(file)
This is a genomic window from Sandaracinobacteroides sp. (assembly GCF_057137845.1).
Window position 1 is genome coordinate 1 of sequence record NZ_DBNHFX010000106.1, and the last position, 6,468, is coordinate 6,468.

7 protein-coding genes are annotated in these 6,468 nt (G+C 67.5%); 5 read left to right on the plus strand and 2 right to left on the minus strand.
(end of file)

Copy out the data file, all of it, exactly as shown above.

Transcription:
This is a genomic window from Sandaracinobacteroides sp. (assembly GCF_057137845.1).
Window position 1 is genome coordinate 1 of sequence record NZ_DBNHFX010000106.1, and the last position, 6,468, is coordinate 6,468.

7 protein-coding genes are annotated in these 6,468 nt (G+C 67.5%); 5 read left to right on the plus strand and 2 right to left on the minus strand.